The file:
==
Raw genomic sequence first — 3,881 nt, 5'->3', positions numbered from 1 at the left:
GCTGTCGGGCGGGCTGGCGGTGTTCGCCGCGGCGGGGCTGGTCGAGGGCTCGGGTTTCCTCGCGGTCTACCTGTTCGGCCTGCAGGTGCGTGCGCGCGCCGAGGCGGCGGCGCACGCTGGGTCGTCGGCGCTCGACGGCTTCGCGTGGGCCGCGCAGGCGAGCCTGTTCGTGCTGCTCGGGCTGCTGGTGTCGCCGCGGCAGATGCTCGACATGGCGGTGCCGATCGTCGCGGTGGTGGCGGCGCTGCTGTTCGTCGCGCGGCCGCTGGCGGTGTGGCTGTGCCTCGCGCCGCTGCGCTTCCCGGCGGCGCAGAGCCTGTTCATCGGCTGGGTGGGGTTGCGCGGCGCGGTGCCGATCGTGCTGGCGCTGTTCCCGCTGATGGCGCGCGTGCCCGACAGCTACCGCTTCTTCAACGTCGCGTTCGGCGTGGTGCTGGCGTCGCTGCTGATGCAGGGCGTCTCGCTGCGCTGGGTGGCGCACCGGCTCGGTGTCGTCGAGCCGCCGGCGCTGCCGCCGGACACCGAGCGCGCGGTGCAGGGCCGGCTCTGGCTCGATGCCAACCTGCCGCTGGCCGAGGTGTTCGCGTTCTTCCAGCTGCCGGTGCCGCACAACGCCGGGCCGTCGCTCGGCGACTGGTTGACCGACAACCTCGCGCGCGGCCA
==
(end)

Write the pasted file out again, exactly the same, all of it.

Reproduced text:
Raw genomic sequence first — 3,881 nt, 5'->3', positions numbered from 1 at the left:
GCTGTCGGGCGGGCTGGCGGTGTTCGCCGCGGCGGGGCTGGTCGAGGGCTCGGGTTTCCTCGCGGTCTACCTGTTCGGCCTGCAGGTGCGTGCGCGCGCCGAGGCGGCGGCGCACGCTGGGTCGTCGGCGCTCGACGGCTTCGCGTGGGCCGCGCAGGCGAGCCTGTTCGTGCTGCTCGGGCTGCTGGTGTCGCCGCGGCAGATGCTCGACATGGCGGTGCCGATCGTCGCGGTGGTGGCGGCGCTGCTGTTCGTCGCGCGGCCGCTGGCGGTGTGGCTGTGCCTCGCGCCGCTGCGCTTCCCGGCGGCGCAGAGCCTGTTCATCGGCTGGGTGGGGTTGCGCGGCGCGGTGCCGATCGTGCTGGCGCTGTTCCCGCTGATGGCGCGCGTGCCCGACAGCTACCGCTTCTTCAACGTCGCGTTCGGCGTGGTGCTGGCGTCGCTGCTGATGCAGGGCGTCTCGCTGCGCTGGGTGGCGCACCGGCTCGGTGTCGTCGAGCCGCCGGCGCTGCCGCCGGACACCGAGCGCGCGGTGCAGGGCCGGCTCTGGCTCGATGCCAACCTGCCGCTGGCCGAGGTGTTCGCGTTCTTCCAGCTGCCGGTGCCGCACAACGCCGGGCCGTCGCTCGGCGACTGGTTGACCGACAACCTCGCGCGCGGCCA